Soft evening light through the bedroom curtain, the view from my yoga mat. 6/8/11. Canon EOS Rebel XS.
Fear and anxiety have been coiling tightly in my belly, my whole being recently. Change is afoot, speeding toward me (set to arrive the 24th of this month), and what lies beyond the change is, at least in large part, unknown. I tell myself it’s a field full of possibility in my more lucid, centered moments. But the fear of the myriad of unknown details, the anxiety of knowing it’s coming, and feeling–despite years waiting for this very thing–like a deer in the headlights of an oncoming big rig, have had me tensing up…Tensing up and feeling angry with myself for feeling scared and anxious.
There has been, as morning pages and pre-bed mental dumps into my paper journal over the past few days reflect, a lot of not-so-nice self-talk going around and around in my mind. I mean, really, what kind of sense does it make to direct anger at yourself for feeling scared and anxious? It doesn’t. It only furthers the suffering.
Also today, it really hit home how much I’ve cut myself off from people. I knew when I arrived back here from university graduation that I didn’t want to stay, so, as the years have gone along, I’ve isolated more and more, keeping people at arm’s length, trying not to put down roots so that it would be easier to leave. Unfortunately, I discovered I have put down roots, and, on top of that, I’ve been increasingly lonely. I can be so good at fooling myself sometimes.
With the internal upheaval around endings and new beginnings on the horizon, a new life for myself needing to be born in the near future, I decided that this evening’s yoga practice would be this YogaGlo class by Elena Brower.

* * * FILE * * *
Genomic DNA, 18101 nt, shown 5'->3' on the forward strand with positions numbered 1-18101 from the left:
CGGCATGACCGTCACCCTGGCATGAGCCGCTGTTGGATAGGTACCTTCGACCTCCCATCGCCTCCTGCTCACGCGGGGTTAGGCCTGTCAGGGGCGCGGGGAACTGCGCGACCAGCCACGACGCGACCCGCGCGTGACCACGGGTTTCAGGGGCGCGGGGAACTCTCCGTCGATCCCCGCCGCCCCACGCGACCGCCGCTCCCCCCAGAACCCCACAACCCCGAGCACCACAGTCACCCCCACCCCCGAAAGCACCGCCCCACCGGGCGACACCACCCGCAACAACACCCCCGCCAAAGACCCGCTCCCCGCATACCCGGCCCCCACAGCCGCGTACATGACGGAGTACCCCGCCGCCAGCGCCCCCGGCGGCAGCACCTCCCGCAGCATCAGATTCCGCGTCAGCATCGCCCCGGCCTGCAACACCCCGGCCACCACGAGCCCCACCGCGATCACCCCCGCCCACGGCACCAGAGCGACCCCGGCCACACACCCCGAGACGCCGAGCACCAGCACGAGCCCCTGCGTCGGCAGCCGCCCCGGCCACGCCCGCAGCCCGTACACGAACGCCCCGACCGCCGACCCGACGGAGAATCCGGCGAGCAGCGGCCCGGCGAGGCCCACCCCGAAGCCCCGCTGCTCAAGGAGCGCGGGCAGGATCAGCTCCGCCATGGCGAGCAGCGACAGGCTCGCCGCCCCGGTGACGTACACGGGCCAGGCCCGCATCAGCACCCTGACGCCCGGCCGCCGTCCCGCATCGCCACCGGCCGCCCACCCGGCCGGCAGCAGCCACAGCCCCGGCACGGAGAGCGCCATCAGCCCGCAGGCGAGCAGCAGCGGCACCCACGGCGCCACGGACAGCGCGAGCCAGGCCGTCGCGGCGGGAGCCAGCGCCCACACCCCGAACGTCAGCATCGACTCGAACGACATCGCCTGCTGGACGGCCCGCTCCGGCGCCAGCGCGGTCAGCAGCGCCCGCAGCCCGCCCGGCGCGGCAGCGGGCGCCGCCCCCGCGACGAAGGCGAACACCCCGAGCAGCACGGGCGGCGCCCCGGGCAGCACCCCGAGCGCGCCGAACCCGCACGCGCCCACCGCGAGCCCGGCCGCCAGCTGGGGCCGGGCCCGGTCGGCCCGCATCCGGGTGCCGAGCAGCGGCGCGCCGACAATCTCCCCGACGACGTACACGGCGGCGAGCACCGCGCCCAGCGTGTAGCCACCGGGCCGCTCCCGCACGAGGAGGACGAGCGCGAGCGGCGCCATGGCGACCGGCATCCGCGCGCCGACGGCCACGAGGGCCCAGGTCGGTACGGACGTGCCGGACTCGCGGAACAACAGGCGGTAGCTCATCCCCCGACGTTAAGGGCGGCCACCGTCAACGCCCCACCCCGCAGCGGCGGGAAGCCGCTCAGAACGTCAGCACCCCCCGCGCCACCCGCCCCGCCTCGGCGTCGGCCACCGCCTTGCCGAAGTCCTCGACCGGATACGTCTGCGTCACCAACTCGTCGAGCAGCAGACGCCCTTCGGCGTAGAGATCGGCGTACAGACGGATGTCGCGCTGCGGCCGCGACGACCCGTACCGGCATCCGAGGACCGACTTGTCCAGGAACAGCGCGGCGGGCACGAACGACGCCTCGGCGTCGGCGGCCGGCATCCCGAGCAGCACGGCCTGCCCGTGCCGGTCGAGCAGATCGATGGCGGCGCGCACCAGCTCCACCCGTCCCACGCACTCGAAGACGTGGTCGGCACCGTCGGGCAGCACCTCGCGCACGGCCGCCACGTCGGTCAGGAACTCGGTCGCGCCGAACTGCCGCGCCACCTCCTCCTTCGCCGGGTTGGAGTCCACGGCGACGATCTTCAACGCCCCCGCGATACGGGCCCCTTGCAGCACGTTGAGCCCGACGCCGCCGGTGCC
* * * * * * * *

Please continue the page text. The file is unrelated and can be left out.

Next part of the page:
I didn’t know quite what I was getting myself into, but I am so, so thankful for that 45 minute practice session.
I’ve heard of people dissolving into tears during their yoga practice. I’ve sniffled a little a few times myself, but this evening brought a flood of the cleansing variety. The main focus of the class was softening the belly and allowing for possibility. When the tears started, I felt all the gut-level tension start dissolving. Those knots from the fear and anxiety came untied. I saw how downright cruel I’ve been to myself, not just recently, but across decades…Never satisfied with what I’ve accomplished, always angry at myself for not being better or doing more and doing it better.
No wonder I am so scared! When anger at self, and, though it pains me to say, little pockets of self-hatred, along with the resultant self-doubt, are taking up so much mental and spiritual space, how can you believe yourself capable of making your dreams reality?
The short answer? You can’t. Or, at least, I haven’t been able to.
This is what makes all the good advice in the world useless, all the support from friends and family seem like it’s not enough. This is what keeps me standing still. It’s nothing outside of me stopping me. It’s just me, standing in my own way because I tense up in every way possible, because that anger at myself, that self-hatred and self-doubt, formed a Fort Knox-worthy vault around my heart, locked down so tightly that even faith in the Divine, self-trust, self-acceptance, and self-love couldn’t really get in in measurable, effective quantities. It happened so gradually over the past few years, that I didn’t notice exactly how closed-down I had become.
Something about this evening, something about the quality of the light coming in my window, something about that particular combination of yoga poses, breath work, and the soothing words and tone of the teacher blasted a hole in the side of that vault. Tears came rushing out. Love and acceptance began flowing in. It’s true, what Sri K. Pattabhi Jois said in one of my favorite quotes: “Do your practice, and all is coming.” I’ve been practicing, but what came wasn’t quite what I expected. It was what I needed.
I’ve got a-ways to go, but the opening is there if I’ll let it stay. I want to let it stay, but that’s going to take lots and lots of practice and probably relapses. But I can’t give up this time. I’ve had a taste of feeling okay, of feeling enough, like, hey, yeah, I really can have that life that calls to me without the self-flagellation. I want more than a taste.
Here’s to softening and opening to possibility, dipping my toe back into opening up to other people, and many, many more evenings spent figuratively “hugging it out” with myself on the yoga mat.